14 April

St. Lawrence River Swells, Floods Montreal

This is the time of year when many parts of Canada are menaced by spring floods. Under normal conditions the floods are kept under control, but occasionally there will be a combination of unusual weather conditions and then the high spring waters run wild.

Even in recent years there have been desperate conditions in the Fraser Valley of British Columbia (1948) and the Red River, Manitoba (1950). Both situations were saved by thousands of citizens turning out to make restraining walls with sandbags. Even so, the Red River flood extended over 700 square miles and caused $27 million damage.

Until 1901, when a stone wall was built along the river banks, Montreal had often been damaged by spring floods. One of the first floods destroyed a cemetery established by Maisonneuve who founded Montreal in 1642.

The worst Montreal flood happened on the evening of Sunday, April 14, 1861. Almost without warning, the St. Lawrence River rose so suddenly that the water poured into the lower part of the city, stranding many people who were attending evening services in the churches. St. Stephen's Church on Dalhousie Street, and the Methodist Church on Ottawa Street were completely surrounded by water in a few minutes. The people had to stand on the pews as it poured in at the doors. Even then, with the water 6 feet deep, they could only keep their heads above it. Some people had to stay there all night in the freezing cold and darkness because the lights were extinguished. Others were rescued by small boats which were rowed into the churches.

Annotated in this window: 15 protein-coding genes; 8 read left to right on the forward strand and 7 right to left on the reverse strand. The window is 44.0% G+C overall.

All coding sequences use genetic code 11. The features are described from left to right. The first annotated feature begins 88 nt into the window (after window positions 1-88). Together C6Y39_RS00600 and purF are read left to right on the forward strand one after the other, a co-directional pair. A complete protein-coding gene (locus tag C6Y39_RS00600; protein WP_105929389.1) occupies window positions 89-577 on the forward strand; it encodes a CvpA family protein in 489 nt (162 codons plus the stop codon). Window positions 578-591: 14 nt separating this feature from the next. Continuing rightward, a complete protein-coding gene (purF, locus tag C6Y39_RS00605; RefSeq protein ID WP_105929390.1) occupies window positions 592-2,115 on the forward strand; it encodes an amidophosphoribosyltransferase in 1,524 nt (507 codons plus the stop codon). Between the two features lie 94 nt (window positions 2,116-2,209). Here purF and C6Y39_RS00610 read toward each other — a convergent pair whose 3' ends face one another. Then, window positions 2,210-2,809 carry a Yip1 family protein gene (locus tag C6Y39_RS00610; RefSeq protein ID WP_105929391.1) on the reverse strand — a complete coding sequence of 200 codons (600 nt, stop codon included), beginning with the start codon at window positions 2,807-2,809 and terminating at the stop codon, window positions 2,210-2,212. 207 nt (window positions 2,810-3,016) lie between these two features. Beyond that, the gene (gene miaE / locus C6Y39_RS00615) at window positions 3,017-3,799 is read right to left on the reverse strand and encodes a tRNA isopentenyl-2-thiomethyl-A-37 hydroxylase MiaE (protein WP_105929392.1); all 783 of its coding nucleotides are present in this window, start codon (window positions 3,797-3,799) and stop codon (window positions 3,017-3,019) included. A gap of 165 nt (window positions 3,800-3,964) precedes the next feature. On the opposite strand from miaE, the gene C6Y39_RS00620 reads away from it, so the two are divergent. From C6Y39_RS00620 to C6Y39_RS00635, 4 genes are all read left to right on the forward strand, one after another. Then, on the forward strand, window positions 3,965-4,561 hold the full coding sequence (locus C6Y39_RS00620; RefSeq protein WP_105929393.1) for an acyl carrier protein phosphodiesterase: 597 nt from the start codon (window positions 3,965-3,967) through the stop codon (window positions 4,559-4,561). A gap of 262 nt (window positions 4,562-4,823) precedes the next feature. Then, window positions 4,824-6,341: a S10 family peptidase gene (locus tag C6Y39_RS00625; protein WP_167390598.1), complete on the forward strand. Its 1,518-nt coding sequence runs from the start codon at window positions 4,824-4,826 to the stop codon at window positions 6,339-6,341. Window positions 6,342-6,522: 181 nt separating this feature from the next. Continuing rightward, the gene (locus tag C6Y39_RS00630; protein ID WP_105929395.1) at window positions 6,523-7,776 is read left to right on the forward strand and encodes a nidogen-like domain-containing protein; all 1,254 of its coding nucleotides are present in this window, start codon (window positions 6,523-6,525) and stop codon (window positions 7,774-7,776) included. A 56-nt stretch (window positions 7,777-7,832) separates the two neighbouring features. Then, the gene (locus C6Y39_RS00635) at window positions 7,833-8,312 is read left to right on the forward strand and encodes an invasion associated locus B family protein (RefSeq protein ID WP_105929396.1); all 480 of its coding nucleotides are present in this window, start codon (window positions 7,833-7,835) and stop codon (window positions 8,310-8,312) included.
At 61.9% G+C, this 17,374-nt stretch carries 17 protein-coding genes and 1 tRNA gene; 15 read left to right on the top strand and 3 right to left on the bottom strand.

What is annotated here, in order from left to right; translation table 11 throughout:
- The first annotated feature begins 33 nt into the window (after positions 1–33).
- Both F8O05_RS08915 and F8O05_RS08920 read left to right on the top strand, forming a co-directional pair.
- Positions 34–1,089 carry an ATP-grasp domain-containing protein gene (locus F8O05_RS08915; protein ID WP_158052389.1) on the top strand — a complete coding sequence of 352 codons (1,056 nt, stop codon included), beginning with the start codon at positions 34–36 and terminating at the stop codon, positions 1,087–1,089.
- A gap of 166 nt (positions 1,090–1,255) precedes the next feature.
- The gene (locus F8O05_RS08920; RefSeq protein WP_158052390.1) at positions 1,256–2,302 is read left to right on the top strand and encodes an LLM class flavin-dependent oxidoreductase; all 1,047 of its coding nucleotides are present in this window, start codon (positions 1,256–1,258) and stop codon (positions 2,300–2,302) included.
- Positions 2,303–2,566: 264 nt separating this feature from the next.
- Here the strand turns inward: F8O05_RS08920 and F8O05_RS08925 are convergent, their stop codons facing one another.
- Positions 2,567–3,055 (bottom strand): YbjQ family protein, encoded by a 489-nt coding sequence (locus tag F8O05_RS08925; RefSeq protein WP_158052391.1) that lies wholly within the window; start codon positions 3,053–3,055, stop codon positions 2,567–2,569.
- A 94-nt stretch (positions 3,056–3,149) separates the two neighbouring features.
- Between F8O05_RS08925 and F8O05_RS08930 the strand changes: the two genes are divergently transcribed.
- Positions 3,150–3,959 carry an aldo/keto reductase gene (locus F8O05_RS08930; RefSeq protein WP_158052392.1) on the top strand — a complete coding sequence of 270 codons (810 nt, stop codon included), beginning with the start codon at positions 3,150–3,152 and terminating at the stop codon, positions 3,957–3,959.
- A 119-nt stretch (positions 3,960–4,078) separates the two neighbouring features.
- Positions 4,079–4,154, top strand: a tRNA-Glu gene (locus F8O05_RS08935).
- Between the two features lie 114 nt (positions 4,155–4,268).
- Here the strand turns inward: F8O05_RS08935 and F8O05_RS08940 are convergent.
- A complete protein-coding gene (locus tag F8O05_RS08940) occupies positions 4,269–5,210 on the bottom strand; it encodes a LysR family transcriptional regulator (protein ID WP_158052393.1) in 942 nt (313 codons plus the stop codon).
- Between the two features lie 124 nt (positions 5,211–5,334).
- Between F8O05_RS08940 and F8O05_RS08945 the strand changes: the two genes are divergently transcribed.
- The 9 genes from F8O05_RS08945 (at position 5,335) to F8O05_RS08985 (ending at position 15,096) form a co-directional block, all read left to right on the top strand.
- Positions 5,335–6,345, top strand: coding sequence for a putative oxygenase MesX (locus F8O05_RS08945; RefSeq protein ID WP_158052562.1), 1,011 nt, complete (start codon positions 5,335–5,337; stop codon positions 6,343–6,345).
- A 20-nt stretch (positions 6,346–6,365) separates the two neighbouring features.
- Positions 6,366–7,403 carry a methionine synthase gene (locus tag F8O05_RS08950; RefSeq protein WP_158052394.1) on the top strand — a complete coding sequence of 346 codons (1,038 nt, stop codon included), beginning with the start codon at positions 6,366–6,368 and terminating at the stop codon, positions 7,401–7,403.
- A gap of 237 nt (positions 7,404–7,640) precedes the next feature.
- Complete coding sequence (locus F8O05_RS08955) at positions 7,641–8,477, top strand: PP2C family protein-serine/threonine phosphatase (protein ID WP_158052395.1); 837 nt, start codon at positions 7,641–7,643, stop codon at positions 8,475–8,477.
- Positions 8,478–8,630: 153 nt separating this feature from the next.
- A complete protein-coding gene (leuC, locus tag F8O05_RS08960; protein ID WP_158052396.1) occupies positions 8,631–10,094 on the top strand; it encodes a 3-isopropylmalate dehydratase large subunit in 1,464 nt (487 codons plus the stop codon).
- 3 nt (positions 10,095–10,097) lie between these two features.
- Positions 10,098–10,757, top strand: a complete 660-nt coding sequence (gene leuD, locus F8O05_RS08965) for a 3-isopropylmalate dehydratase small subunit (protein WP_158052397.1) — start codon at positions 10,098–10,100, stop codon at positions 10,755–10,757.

By morning, there was an icy blizzard and one-quarter of Montreal was under water. Small boats served as taxis from St. James Street. to Beaver Hall Hill, at. a fare of five cents per passenger. The Grand Trunk railway was unable to operate as its lines were flooded as far as Lachine. Victoria Bridge, an important link in the Grand Trunk which spanned the St. Lawrence River, was also temporarily closed. Then considered one of the engineering wonders of the world, it had just been opened the previous year by Edward, Prince of Wales, representing his mother, Queen Victoria.


14 April

-1849    Mount Allison University, Sackville, New Brunswick received its charter.

-1851    Britain disallowed the currency regulations introduced by Sir Francis Hincks.

-1871    An act was passed, establishing the use of uniform currency throughout Canada.

-1892    Windsor, Ontario, received a city charter.

-1896    The House of Commons deadlocked on the Manitoba separate schools remedial bill.

-1918    General Foch was named Commander-in-Chief of the Allied Forces in France. In practice, the national commanders (Haig, King Albert, and Pershing) retained extensive control.

-1919    President Wilson rejected the Italian claim to Fiume and the coast south of it, whereupon the Italians withdrew from the Paris Peace Conference.

-1928    The famous Russell House Hotel, Ottawa, was destroyed by fire.